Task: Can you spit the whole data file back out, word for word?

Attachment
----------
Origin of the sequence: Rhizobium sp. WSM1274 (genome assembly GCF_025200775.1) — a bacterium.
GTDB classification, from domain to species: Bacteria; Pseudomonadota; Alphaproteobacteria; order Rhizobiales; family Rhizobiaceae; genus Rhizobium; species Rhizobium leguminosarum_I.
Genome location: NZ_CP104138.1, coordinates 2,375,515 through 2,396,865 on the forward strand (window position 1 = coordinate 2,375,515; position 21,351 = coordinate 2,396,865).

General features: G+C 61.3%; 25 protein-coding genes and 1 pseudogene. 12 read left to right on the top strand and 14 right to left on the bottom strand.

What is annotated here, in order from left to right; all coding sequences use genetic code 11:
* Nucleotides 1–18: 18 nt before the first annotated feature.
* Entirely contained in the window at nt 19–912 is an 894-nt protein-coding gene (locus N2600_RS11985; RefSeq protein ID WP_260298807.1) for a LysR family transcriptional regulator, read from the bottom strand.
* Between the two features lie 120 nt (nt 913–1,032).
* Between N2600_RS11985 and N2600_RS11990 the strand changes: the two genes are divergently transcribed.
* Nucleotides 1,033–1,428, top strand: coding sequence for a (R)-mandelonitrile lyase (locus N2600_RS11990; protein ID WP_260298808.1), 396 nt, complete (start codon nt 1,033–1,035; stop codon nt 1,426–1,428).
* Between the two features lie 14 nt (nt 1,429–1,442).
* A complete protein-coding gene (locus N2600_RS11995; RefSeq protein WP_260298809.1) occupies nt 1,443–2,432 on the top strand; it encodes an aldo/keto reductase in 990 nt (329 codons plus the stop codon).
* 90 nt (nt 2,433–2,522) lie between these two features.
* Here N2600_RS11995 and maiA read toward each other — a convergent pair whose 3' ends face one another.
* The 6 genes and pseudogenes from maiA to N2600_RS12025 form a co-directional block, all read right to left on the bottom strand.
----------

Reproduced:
Origin of the sequence: Rhizobium sp. WSM1274 (genome assembly GCF_025200775.1) — a bacterium.
GTDB classification, from domain to species: Bacteria; Pseudomonadota; Alphaproteobacteria; order Rhizobiales; family Rhizobiaceae; genus Rhizobium; species Rhizobium leguminosarum_I.
Genome location: NZ_CP104138.1, coordinates 2,375,515 through 2,396,865 on the forward strand (window position 1 = coordinate 2,375,515; position 21,351 = coordinate 2,396,865).

General features: G+C 61.3%; 25 protein-coding genes and 1 pseudogene. 12 read left to right on the top strand and 14 right to left on the bottom strand.

What is annotated here, in order from left to right; all coding sequences use genetic code 11:
* Nucleotides 1–18: 18 nt before the first annotated feature.
* Entirely contained in the window at nt 19–912 is an 894-nt protein-coding gene (locus N2600_RS11985; RefSeq protein ID WP_260298807.1) for a LysR family transcriptional regulator, read from the bottom strand.
* Between the two features lie 120 nt (nt 913–1,032).
* Between N2600_RS11985 and N2600_RS11990 the strand changes: the two genes are divergently transcribed.
* Nucleotides 1,033–1,428, top strand: coding sequence for a (R)-mandelonitrile lyase (locus N2600_RS11990; protein ID WP_260298808.1), 396 nt, complete (start codon nt 1,033–1,035; stop codon nt 1,426–1,428).
* Between the two features lie 14 nt (nt 1,429–1,442).
* A complete protein-coding gene (locus N2600_RS11995; RefSeq protein WP_260298809.1) occupies nt 1,443–2,432 on the top strand; it encodes an aldo/keto reductase in 990 nt (329 codons plus the stop codon).
* 90 nt (nt 2,433–2,522) lie between these two features.
* Here N2600_RS11995 and maiA read toward each other — a convergent pair whose 3' ends face one another.
* The 6 genes and pseudogenes from maiA to N2600_RS12025 form a co-directional block, all read right to left on the bottom strand.